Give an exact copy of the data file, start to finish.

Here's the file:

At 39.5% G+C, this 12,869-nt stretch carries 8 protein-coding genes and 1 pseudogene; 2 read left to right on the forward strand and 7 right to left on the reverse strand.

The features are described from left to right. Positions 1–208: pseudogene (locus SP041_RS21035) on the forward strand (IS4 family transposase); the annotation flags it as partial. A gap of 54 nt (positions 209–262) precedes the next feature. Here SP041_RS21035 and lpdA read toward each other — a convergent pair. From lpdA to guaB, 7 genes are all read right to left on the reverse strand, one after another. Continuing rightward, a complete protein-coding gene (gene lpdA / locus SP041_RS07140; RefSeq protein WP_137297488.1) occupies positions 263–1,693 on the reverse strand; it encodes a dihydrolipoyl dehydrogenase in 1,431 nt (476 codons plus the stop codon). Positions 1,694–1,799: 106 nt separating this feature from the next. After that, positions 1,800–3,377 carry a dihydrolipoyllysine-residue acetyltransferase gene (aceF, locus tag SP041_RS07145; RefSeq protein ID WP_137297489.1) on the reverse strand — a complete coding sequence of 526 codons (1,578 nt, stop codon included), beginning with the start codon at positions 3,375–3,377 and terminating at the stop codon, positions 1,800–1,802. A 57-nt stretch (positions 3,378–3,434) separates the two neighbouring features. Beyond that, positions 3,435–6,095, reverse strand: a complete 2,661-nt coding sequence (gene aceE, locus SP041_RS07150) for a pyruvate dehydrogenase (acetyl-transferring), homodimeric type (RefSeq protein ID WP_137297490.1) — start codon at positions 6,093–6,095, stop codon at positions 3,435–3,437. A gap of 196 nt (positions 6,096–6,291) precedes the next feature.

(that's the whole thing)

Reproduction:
At 39.5% G+C, this 12,869-nt stretch carries 8 protein-coding genes and 1 pseudogene; 2 read left to right on the forward strand and 7 right to left on the reverse strand.

The features are described from left to right. Positions 1–208: pseudogene (locus SP041_RS21035) on the forward strand (IS4 family transposase); the annotation flags it as partial. A gap of 54 nt (positions 209–262) precedes the next feature. Here SP041_RS21035 and lpdA read toward each other — a convergent pair. From lpdA to guaB, 7 genes are all read right to left on the reverse strand, one after another. Continuing rightward, a complete protein-coding gene (gene lpdA / locus SP041_RS07140; RefSeq protein WP_137297488.1) occupies positions 263–1,693 on the reverse strand; it encodes a dihydrolipoyl dehydrogenase in 1,431 nt (476 codons plus the stop codon). Positions 1,694–1,799: 106 nt separating this feature from the next. After that, positions 1,800–3,377 carry a dihydrolipoyllysine-residue acetyltransferase gene (aceF, locus tag SP041_RS07145; RefSeq protein ID WP_137297489.1) on the reverse strand — a complete coding sequence of 526 codons (1,578 nt, stop codon included), beginning with the start codon at positions 3,375–3,377 and terminating at the stop codon, positions 1,800–1,802. A 57-nt stretch (positions 3,378–3,434) separates the two neighbouring features. Beyond that, positions 3,435–6,095, reverse strand: a complete 2,661-nt coding sequence (gene aceE, locus SP041_RS07150) for a pyruvate dehydrogenase (acetyl-transferring), homodimeric type (RefSeq protein ID WP_137297490.1) — start codon at positions 6,093–6,095, stop codon at positions 3,435–3,437. A gap of 196 nt (positions 6,096–6,291) precedes the next feature.